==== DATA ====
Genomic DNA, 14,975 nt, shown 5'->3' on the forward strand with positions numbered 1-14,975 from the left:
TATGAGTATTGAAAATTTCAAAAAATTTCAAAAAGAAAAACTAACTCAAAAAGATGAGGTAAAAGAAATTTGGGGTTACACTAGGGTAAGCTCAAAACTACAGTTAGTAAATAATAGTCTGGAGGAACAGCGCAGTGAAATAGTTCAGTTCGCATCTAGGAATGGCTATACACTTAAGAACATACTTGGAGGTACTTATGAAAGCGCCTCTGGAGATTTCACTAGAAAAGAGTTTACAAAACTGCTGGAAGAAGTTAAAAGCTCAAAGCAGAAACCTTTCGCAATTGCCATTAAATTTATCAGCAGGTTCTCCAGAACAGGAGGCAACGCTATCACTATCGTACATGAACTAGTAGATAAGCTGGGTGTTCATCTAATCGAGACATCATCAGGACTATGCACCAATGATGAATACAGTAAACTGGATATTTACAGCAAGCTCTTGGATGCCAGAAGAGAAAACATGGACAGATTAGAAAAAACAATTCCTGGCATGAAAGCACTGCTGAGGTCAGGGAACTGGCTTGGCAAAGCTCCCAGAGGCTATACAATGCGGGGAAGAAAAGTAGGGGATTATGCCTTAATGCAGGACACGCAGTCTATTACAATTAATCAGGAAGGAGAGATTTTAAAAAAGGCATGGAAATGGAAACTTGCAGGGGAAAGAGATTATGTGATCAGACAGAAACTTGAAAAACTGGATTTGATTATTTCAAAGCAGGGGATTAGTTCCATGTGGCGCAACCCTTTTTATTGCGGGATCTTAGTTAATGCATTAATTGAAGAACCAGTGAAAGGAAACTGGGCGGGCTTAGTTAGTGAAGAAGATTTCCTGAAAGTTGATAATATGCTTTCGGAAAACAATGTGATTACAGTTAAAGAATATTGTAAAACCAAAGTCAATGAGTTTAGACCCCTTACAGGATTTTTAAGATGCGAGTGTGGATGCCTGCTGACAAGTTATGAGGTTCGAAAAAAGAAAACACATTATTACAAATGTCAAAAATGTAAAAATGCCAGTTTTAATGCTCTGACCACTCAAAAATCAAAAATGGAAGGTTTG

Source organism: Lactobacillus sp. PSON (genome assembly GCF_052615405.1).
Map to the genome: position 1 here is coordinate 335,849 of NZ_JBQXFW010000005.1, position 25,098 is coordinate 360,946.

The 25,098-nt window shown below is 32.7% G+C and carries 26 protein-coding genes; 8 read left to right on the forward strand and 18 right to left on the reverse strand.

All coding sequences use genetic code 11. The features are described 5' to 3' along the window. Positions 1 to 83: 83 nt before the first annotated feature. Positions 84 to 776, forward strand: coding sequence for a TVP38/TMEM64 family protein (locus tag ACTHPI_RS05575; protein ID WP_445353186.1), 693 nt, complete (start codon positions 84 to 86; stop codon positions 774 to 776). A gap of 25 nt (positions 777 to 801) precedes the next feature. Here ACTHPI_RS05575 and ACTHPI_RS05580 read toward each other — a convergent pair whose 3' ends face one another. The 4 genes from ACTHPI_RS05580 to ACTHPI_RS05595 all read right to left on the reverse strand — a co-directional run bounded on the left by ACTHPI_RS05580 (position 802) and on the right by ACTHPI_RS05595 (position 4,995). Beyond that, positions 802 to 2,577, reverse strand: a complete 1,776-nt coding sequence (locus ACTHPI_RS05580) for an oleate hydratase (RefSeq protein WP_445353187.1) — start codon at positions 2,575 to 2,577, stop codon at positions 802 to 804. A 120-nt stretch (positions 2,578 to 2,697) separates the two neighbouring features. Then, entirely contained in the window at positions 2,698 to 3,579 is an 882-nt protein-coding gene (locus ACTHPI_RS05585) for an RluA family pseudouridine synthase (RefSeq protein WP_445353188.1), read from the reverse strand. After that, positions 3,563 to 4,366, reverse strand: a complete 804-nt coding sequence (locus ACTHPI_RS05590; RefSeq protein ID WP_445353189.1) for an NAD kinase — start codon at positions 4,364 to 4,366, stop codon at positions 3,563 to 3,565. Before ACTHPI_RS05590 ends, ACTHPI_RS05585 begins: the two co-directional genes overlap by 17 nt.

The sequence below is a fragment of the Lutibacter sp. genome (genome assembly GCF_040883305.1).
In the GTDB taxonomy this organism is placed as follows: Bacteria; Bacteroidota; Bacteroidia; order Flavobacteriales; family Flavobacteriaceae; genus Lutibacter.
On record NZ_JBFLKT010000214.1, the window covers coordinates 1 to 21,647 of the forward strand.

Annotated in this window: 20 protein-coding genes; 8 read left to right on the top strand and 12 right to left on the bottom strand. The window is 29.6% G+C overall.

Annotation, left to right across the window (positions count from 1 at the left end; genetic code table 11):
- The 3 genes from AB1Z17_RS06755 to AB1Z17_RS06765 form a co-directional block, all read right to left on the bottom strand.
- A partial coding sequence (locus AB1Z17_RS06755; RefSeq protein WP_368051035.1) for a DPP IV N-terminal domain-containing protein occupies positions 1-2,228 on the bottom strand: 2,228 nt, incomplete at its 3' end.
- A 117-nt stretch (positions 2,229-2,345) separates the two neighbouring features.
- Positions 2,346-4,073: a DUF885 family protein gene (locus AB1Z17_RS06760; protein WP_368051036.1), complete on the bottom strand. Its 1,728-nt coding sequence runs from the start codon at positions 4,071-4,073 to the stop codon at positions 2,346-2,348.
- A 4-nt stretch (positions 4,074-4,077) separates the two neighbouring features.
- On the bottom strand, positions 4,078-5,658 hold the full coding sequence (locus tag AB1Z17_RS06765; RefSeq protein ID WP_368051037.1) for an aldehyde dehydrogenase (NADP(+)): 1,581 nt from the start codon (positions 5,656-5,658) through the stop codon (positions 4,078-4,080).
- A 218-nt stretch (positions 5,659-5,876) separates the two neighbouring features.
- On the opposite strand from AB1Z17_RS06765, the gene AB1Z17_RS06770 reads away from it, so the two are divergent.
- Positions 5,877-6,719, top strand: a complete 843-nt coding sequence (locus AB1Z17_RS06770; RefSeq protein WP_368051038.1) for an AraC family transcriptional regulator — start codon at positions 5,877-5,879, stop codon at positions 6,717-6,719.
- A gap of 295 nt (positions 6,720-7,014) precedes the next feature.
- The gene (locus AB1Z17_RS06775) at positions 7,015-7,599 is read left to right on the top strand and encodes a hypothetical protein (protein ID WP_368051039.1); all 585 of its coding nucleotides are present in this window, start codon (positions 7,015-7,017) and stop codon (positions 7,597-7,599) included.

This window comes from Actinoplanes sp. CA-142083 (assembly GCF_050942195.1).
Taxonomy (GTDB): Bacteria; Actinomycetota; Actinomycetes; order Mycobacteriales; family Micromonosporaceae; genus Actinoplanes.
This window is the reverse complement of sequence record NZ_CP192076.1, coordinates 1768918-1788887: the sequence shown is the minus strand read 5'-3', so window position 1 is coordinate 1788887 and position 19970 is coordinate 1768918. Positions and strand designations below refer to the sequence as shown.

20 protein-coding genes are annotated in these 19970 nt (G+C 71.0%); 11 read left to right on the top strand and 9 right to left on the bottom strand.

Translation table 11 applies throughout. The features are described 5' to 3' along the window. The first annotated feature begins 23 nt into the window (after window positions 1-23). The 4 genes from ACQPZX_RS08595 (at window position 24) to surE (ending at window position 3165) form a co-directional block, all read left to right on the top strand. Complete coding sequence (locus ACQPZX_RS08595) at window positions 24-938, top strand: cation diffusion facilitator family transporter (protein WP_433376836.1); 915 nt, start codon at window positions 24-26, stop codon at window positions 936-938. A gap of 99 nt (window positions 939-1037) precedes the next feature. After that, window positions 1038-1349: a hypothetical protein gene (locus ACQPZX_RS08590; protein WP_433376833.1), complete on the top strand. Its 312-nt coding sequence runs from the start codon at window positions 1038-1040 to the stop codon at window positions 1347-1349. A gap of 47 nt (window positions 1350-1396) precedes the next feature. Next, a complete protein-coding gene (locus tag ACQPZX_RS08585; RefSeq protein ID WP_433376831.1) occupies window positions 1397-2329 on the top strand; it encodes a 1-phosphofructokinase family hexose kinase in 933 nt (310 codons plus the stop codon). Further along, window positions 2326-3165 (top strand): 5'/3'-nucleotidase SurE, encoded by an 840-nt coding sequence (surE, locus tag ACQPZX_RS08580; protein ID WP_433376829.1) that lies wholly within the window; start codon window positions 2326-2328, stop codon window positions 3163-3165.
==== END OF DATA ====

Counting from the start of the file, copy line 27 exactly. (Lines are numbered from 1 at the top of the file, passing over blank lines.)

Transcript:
Translation table 11 applies throughout. The features are described 5' to 3' along the window. The first annotated feature begins 23 nt into the window (after window positions 1-23). The 4 genes from ACQPZX_RS08595 (at window position 24) to surE (ending at window position 3165) form a co-directional block, all read left to right on the top strand. Complete coding sequence (locus ACQPZX_RS08595) at window positions 24-938, top strand: cation diffusion facilitator family transporter (protein WP_433376836.1); 915 nt, start codon at window positions 24-26, stop codon at window positions 936-938. A gap of 99 nt (window positions 939-1037) precedes the next feature. After that, window positions 1038-1349: a hypothetical protein gene (locus ACQPZX_RS08590; protein WP_433376833.1), complete on the top strand. Its 312-nt coding sequence runs from the start codon at window positions 1038-1040 to the stop codon at window positions 1347-1349. A gap of 47 nt (window positions 1350-1396) precedes the next feature. Next, a complete protein-coding gene (locus tag ACQPZX_RS08585; RefSeq protein ID WP_433376831.1) occupies window positions 1397-2329 on the top strand; it encodes a 1-phosphofructokinase family hexose kinase in 933 nt (310 codons plus the stop codon). Further along, window positions 2326-3165 (top strand): 5'/3'-nucleotidase SurE, encoded by an 840-nt coding sequence (surE, locus tag ACQPZX_RS08580; protein ID WP_433376829.1) that lies wholly within the window; start codon window positions 2326-2328, stop codon window positions 3163-3165.